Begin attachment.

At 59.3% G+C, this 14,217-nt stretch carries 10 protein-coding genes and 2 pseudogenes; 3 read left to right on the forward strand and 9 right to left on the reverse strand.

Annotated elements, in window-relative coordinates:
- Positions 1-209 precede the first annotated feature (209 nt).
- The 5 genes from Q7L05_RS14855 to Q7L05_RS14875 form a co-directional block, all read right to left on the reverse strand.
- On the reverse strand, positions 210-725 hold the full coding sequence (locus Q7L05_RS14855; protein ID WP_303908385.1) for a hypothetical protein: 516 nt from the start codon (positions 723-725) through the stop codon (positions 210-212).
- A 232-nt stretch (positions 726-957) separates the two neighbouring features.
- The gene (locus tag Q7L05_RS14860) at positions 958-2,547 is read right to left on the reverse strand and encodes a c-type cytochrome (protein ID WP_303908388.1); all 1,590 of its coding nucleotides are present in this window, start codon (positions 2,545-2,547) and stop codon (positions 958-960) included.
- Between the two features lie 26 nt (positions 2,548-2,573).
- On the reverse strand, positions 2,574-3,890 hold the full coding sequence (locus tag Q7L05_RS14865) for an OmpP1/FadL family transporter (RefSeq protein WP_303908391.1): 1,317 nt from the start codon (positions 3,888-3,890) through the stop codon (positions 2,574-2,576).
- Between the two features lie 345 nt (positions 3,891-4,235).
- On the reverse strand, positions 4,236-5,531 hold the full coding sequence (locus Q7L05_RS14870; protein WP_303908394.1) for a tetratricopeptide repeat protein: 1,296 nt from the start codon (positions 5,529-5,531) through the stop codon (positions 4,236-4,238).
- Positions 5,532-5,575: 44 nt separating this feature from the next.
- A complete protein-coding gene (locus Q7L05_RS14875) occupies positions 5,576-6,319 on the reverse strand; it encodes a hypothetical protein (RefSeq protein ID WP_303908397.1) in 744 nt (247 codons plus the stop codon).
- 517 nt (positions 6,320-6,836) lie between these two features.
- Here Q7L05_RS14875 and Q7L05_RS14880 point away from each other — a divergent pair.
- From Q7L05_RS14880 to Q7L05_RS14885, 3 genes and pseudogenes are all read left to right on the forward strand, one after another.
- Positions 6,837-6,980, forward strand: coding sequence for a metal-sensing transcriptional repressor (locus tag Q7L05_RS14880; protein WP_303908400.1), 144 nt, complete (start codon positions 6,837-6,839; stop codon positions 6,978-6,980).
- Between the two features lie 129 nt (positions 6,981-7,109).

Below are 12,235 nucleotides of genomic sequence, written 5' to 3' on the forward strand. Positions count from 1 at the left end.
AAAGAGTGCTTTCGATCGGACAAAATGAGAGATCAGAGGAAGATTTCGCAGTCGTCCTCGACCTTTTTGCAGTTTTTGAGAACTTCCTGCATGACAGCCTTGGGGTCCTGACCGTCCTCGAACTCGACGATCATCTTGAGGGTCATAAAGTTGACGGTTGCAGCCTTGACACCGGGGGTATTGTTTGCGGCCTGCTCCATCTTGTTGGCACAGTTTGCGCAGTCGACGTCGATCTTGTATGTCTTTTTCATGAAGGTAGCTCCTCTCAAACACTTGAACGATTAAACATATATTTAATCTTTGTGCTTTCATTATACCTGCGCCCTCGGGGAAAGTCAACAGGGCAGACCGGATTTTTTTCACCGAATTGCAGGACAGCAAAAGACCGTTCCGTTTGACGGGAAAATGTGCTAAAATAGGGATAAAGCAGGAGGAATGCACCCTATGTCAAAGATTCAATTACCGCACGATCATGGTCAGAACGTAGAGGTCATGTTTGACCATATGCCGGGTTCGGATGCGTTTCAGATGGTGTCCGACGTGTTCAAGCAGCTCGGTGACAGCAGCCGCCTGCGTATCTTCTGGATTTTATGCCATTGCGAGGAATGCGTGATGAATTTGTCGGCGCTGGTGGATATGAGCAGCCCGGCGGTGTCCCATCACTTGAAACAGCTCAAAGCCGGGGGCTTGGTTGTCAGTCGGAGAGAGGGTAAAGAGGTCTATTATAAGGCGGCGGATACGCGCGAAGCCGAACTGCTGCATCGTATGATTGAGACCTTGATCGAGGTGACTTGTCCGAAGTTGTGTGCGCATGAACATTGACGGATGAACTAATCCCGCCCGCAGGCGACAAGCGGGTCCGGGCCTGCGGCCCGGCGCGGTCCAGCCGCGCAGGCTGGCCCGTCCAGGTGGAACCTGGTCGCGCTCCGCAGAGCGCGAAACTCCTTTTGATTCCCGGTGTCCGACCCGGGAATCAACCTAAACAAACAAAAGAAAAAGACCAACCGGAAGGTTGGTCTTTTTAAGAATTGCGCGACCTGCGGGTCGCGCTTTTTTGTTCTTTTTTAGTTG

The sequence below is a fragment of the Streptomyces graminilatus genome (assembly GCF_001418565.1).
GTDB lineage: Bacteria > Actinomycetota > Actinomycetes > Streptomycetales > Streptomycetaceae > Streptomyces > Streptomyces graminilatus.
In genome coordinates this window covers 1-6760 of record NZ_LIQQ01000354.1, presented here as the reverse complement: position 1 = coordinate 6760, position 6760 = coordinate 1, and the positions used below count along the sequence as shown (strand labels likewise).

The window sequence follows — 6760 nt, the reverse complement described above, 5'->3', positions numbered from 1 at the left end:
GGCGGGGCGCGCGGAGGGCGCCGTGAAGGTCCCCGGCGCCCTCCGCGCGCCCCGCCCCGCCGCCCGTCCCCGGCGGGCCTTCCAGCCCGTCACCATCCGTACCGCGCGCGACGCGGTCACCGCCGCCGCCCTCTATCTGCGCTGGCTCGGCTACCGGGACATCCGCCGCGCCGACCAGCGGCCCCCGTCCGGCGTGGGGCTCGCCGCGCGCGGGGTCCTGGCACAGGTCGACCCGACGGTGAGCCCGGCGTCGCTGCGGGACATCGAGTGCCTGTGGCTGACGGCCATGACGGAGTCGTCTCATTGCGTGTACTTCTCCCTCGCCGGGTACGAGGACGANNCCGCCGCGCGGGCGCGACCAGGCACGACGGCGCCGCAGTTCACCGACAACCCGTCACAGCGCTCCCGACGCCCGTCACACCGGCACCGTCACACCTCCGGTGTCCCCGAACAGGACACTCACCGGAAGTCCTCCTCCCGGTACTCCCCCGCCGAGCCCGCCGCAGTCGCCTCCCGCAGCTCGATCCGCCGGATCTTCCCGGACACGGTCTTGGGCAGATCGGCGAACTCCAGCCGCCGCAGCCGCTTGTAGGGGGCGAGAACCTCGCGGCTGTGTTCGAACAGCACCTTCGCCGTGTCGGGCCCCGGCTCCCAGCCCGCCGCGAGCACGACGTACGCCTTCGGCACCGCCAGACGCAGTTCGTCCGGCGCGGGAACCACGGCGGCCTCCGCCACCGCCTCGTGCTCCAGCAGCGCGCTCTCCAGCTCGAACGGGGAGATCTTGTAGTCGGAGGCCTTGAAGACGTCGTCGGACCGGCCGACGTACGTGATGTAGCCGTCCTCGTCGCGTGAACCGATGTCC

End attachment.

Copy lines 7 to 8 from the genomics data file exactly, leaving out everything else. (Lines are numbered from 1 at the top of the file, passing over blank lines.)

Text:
- The gene (locus tag Q7L05_RS14860) at positions 958-2,547 is read right to left on the reverse strand and encodes a c-type cytochrome (protein ID WP_303908388.1); all 1,590 of its coding nucleotides are present in this window, start codon (positions 2,545-2,547) and stop codon (positions 958-960) included.
- Between the two features lie 26 nt (positions 2,548-2,573).